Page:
The new engine's 140 bhp is a fairly average output for its type, but Renault claims near constant pulling power across a very broad speed range. This characteristic, combined with short-legged gearing which causes the engine to rev quite high for a given road speed, makes for lively acceleration with vigorous pull in the higher gears, The power delivery is smooth, too, and made all the more pleasurable to exploit by a precise, easy gearchange.

If you want to have fun, then, the engine rises to the task. But it is equally content to amble, without feeling torpid should you suddenly call for some extra thrust. The only problem is one of thirst; my experience is that brisk driving might get you no further than 25 miles on one gallon.

But that is not too high a price to pay for a combination of ride comfort and cornering ability unsurpassed by any rival I can call to mind. The secret, one that French car engineers know better than most others, is to match soft springing with firm damping of body movements, so that the wheels soak up bumps but passengers are not thrown around in corners. The resultant fluid progress is complemented in the Laguna by precise, consistent steering and unerring stability, so you always know exactly where you are and what the car is doing. Few cars inspire such confidence while offering such suppleness.

Renault's latest Laguna is an uncommonly complete car, a pleasure to drive and a pleasure for passengers alike. It is a better bet than a BMW 318i, as well as costing rather less.

SPECIFICATIONS

Renault Laguna RTI 2.OS 16V, pounds 14,810

Engine: 1948cc, four cylinders, 40bhp at 6,000rpm. Five-speed gearbox, front-wheel drive.

Top speed 127mph, 0-60 in 9.6 seconds.

Fuel consumption 27-32mpg

COMPARISONS

BMW 318i, pounds 16,875

Regarded by many as a cut above the morass of Mondeo-class cars, in this form the BMW does not offer any more than the Renault - except a higher price and less equipment. Neither ride comfort nor the engine performance can match those of the French car.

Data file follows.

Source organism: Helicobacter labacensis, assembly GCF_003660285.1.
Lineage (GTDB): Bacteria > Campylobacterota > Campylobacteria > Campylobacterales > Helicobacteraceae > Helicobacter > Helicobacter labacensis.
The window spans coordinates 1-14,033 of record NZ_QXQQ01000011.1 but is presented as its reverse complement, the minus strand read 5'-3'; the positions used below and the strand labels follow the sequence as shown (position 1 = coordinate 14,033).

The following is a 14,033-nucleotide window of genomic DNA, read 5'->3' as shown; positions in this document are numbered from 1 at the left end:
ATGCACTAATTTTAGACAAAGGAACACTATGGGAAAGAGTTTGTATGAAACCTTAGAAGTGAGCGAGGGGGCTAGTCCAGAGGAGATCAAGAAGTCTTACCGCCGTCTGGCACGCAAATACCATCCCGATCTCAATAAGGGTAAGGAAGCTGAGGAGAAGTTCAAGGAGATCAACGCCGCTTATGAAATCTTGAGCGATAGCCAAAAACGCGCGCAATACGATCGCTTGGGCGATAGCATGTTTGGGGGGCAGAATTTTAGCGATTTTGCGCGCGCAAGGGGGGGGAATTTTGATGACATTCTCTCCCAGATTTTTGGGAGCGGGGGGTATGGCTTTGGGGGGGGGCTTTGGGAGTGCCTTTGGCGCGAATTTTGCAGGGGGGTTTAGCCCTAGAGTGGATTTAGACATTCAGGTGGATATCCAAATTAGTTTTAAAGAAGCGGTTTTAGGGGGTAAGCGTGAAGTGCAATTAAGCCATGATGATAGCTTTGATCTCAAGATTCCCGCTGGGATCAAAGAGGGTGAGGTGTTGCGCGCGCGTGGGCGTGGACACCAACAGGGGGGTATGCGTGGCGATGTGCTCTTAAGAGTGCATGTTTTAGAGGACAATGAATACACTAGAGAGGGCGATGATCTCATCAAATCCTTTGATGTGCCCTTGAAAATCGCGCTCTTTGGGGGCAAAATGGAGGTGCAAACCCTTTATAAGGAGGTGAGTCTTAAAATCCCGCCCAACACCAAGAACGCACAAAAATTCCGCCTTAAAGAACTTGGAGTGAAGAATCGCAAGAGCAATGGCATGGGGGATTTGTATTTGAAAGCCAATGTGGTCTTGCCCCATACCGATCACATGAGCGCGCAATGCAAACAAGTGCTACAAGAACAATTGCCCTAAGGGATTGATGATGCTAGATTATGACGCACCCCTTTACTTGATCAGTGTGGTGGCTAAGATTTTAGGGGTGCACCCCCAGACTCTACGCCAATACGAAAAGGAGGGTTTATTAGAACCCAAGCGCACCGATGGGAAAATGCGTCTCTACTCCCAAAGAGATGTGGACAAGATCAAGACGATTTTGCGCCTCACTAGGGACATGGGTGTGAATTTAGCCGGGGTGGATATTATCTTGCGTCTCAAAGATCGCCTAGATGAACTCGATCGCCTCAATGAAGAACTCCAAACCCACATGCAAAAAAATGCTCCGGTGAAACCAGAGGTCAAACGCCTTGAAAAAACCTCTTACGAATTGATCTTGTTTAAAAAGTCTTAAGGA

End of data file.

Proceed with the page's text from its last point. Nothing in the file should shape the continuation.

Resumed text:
Citroen Xantia VSX 2.0, pounds 16,930

As with the BMW, this Xantia cannot match the Laguna's pace (a 16-valve version is yours for another pounds 1,275). Equipment is plentiful, however. The Xantia is a handsome car with a combination of ride, comfort and handling poise nearly as good as the Renault's, except that the steering and brakes feel more nervous.

Ford Mondeo Si, pounds 16,210

The Si's 16-valve 2.0-litre engine is common to all Mondeos, but the Si gets firmer suspension and shorter-legged gearing to make it feel sportier. Compared with the Laguna, the Mondeo lacks fluidity of movement and quality of fittings. The less sporty GLX is cheaper, at pounds l4,820.

Nissan Primera eGT, pounds 16,740

This is praised by keen drivers, who love its potent engine and sharp

dynamics, but thoroughly cursed by

passengers, who get fed up with the fidgety ride. The British-built

Nissan is a fast-ageing design now. The forthcoming SRi version is

cheaper, but uses a less powerful

engine.

Vauxhall Cavalier SRi 16V, pounds 15,350

The Vauxhall is the darling of many a company fleet operator, but its coarse driving qualities show the design's age. The best part of the ride is the punchy, economical engine. An

all-new Cavalier, which will be called Vauxhall Vectra, is to be launched

later this year.

Latest stories from i100
Have you tried new the Independent Digital Edition apps?
Independent Dating
and  

By clicking 'Search' you